Meet the charity helping ex-offenders turn their lives around

Staff at Norwich charity Fresh Start with office dogs Grace and Maggie

Staff at Norwich charity Fresh Start with office dogs Grace and Maggie - Credit: Sonya Duncan

A bid to keep more ex-offenders out of prison has seen the creation of a Norwich charity which has been transforming lives for two years. 

Fresh Start is a "lived experience charity", meaning that the people who work in the organisation have lived through the same experiences as those they are supporting.

Jamie Barnes is a service manager for the Pitt Street-based charity, and said: “We are very bespoke in what we offer to our clients. 

“We have some people who come in simply wanting us to help to get them some training in construction. 

“However, sometimes people will have issues like housing, not being job ready, drug and alcohol addiction, so we create a care plan to get them the support they need.” 

Fresh Start and ex offenders charity based in Norwich.Jamie Barnes, service manager Byline: Sonya

Fresh Start and ex-offenders charity based in Norwich. Jamie Barnes, service manager Byline: Sonya Duncan - Credit: Sonya Duncan

The charity was co-founded by Cathy Grint who offered work experience to offenders while in custody through her business FSG Signs in NR3. 

Jamie said: “She saw that there was a real lack of experience led support."

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Jamie was still in custody when he began working at Fresh Start in August 2020.  

He said: “I was released in January 2021 and I’ve been working here ever since.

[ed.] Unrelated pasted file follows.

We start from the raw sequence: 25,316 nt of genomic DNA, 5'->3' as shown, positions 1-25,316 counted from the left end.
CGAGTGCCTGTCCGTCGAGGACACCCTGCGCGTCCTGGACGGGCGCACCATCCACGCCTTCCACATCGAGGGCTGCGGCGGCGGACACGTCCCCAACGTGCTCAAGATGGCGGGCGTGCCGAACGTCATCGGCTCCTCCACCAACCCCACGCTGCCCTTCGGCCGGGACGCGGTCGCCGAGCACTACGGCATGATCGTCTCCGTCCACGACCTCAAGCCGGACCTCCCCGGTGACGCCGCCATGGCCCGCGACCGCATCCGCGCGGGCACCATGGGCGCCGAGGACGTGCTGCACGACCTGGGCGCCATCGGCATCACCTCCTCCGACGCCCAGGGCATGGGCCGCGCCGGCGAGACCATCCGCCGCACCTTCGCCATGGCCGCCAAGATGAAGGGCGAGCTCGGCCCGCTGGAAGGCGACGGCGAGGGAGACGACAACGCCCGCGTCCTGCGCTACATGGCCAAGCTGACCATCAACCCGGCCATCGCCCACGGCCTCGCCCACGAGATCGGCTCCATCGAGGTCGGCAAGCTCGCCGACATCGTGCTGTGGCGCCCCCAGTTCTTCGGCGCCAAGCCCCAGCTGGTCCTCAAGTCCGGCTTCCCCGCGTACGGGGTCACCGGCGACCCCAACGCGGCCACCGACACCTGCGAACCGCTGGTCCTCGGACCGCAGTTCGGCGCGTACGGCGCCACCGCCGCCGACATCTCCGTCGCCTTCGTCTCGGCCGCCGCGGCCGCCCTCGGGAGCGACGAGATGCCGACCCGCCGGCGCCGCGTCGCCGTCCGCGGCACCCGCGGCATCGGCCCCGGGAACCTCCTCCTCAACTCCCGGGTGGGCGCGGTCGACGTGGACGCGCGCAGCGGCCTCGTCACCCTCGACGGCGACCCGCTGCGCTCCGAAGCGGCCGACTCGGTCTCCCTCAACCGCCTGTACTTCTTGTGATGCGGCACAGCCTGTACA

“I have a lot of experience from my previous roles in drug and alcohol support, so I’ve been able to create referral links and really help to shape the charity.” 

Fresh Start offers eight different workshops in house including self-awareness, adopting a growth mindset, setting goals, interview techniques, CV’s and job searching.   

Fresh Start and ex offenders charity based in Norwich.Byline: Sonya Duncan

Fresh Start and ex-offenders charity based in Norwich. Byline: Sonya Duncan

Jamie said: “It can be really hard coming out of custody, so we are able to advocate for the care they need.” 

The charity is in the process of introducing independent living workshops.  

The manager added: “Some people don’t have core skills to manage on their own, they risk losing their tenancy, so we want to offer support to teach them how to successfully live independently.” 

The charity's most unique aspect is that their support has no end date, statistically people are more likely to re-offend in their second year of being released.

Therefore, the charity offers ongoing support whenever it is needed to lessen the risk of people going back into custody.